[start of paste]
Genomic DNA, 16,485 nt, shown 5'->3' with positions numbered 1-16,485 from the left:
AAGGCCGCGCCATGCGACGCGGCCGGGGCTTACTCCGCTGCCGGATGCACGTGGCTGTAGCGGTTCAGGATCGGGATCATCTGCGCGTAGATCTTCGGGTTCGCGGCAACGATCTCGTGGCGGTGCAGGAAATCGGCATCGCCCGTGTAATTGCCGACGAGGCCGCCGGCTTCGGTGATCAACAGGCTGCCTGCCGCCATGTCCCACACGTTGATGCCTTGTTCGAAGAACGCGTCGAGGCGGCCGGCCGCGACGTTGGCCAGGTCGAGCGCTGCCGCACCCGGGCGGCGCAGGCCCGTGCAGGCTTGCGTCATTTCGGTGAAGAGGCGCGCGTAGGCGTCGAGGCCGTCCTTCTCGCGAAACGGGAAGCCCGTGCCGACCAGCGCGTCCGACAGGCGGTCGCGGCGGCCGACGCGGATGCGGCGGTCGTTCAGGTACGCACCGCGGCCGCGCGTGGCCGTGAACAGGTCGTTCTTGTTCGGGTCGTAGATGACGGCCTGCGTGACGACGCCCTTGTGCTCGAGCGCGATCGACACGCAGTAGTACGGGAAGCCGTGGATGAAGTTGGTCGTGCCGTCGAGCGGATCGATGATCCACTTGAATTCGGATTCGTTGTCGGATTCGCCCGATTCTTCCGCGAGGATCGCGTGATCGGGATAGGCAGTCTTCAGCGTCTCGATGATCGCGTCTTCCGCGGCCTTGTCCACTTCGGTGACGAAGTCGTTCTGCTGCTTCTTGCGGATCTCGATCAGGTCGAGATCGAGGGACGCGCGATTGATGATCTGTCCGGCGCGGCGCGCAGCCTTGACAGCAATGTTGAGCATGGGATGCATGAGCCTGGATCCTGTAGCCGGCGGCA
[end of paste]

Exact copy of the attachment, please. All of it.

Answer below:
Genomic DNA, 16,485 nt, shown 5'->3' with positions numbered 1-16,485 from the left:
AAGGCCGCGCCATGCGACGCGGCCGGGGCTTACTCCGCTGCCGGATGCACGTGGCTGTAGCGGTTCAGGATCGGGATCATCTGCGCGTAGATCTTCGGGTTCGCGGCAACGATCTCGTGGCGGTGCAGGAAATCGGCATCGCCCGTGTAATTGCCGACGAGGCCGCCGGCTTCGGTGATCAACAGGCTGCCTGCCGCCATGTCCCACACGTTGATGCCTTGTTCGAAGAACGCGTCGAGGCGGCCGGCCGCGACGTTGGCCAGGTCGAGCGCTGCCGCACCCGGGCGGCGCAGGCCCGTGCAGGCTTGCGTCATTTCGGTGAAGAGGCGCGCGTAGGCGTCGAGGCCGTCCTTCTCGCGAAACGGGAAGCCCGTGCCGACCAGCGCGTCCGACAGGCGGTCGCGGCGGCCGACGCGGATGCGGCGGTCGTTCAGGTACGCACCGCGGCCGCGCGTGGCCGTGAACAGGTCGTTCTTGTTCGGGTCGTAGATGACGGCCTGCGTGACGACGCCCTTGTGCTCGAGCGCGATCGACACGCAGTAGTACGGGAAGCCGTGGATGAAGTTGGTCGTGCCGTCGAGCGGATCGATGATCCACTTGAATTCGGATTCGTTGTCGGATTCGCCCGATTCTTCCGCGAGGATCGCGTGATCGGGATAGGCAGTCTTCAGCGTCTCGATGATCGCGTCTTCCGCGGCCTTGTCCACTTCGGTGACGAAGTCGTTCTGCTGCTTCTTGCGGATCTCGATCAGGTCGAGATCGAGGGACGCGCGATTGATGATCTGTCCGGCGCGGCGCGCAGCCTTGACAGCAATGTTGAGCATGGGATGCATGAGCCTGGATCCTGTAGCCGGCGGCA